You might think that single-slot caches are useless unless the input reference string has lots of repeated blocks. But this isn’t so because caches can also change the size of data requested. This effectively turns access patterns with few repeated accesses into access patterns with many repeated accesses, for example if the cache’s user requests one byte at a time but the cache’s single slot can contain 4,096 bytes. (More in section notes)
Consider reading, for example. If the user only requests 1 byte at a time, and the cache reads 4096 bytes at once, then every subsequent read for the next 4095 bytes from the application can be easily fulfilled from the cache, without reaching out to the file system.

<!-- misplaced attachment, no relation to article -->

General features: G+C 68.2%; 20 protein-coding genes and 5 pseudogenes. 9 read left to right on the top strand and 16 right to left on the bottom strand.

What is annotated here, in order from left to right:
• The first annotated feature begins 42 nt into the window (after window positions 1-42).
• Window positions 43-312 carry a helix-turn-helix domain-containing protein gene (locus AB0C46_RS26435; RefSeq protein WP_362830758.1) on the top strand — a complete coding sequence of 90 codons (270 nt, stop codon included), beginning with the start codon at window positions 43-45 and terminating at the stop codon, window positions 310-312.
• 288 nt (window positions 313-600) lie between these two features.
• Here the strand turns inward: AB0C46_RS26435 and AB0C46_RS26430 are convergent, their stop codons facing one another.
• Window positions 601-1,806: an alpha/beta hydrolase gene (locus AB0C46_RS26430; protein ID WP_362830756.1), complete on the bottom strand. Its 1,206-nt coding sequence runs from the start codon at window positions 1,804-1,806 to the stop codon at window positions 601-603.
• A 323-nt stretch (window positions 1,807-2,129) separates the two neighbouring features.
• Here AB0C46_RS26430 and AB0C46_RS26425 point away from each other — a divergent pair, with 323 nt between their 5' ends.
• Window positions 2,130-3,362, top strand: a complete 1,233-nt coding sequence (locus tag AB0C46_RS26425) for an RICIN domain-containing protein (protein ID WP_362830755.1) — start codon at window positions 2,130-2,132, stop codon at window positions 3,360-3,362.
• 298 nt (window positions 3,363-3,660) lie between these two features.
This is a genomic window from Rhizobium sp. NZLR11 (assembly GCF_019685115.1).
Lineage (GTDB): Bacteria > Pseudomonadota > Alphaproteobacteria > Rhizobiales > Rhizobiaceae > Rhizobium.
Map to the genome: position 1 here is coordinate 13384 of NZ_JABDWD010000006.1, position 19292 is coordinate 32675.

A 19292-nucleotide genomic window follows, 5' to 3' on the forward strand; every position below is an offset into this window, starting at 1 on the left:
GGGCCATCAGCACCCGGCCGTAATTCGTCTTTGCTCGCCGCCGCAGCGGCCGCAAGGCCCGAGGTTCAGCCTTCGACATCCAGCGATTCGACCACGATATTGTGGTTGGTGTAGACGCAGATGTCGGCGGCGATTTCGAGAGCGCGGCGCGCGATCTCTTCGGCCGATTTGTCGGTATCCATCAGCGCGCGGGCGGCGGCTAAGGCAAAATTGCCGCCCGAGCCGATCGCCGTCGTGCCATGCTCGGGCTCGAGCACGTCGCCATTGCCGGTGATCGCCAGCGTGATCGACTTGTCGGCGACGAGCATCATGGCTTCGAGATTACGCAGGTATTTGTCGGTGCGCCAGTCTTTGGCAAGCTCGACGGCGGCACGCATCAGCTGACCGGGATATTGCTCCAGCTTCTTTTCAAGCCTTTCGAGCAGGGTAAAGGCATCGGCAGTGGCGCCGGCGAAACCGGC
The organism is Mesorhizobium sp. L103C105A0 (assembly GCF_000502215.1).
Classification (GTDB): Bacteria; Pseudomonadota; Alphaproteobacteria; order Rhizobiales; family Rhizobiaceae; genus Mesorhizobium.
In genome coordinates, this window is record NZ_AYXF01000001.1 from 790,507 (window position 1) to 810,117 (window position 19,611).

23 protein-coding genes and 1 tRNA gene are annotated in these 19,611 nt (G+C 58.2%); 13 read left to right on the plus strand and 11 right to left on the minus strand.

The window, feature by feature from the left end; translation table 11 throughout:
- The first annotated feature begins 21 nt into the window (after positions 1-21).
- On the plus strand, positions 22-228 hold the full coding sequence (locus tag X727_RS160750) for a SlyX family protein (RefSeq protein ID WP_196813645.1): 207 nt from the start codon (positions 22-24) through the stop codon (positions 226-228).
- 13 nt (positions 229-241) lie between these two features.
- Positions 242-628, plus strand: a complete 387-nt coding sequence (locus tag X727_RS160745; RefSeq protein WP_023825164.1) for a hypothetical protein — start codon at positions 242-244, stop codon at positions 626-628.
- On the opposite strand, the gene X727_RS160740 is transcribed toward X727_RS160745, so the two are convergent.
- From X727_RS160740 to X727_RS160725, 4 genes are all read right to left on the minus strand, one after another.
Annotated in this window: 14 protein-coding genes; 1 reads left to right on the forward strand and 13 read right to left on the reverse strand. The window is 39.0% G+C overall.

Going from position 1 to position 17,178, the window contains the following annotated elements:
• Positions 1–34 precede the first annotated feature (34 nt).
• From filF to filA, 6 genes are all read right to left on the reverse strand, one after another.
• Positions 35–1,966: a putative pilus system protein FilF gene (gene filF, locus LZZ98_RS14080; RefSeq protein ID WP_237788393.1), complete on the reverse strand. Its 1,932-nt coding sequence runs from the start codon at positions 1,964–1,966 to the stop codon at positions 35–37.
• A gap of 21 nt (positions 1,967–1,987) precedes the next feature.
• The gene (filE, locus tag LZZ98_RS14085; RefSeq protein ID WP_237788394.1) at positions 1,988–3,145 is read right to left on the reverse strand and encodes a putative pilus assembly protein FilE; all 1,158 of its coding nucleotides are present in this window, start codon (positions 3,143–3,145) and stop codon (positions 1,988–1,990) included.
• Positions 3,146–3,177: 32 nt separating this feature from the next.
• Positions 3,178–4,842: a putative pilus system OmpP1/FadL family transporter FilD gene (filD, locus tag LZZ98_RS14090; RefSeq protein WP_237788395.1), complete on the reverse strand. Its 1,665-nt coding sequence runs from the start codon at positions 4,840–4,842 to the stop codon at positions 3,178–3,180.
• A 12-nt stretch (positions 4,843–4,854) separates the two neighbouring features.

On the other hand, if the user reads more than 4,096 bytes at once, then a naively-implemented stdio cache might have unfortunate performance. It might read 4,096 bytes at a time, rather than in a single go, thus making more system calls than necessary.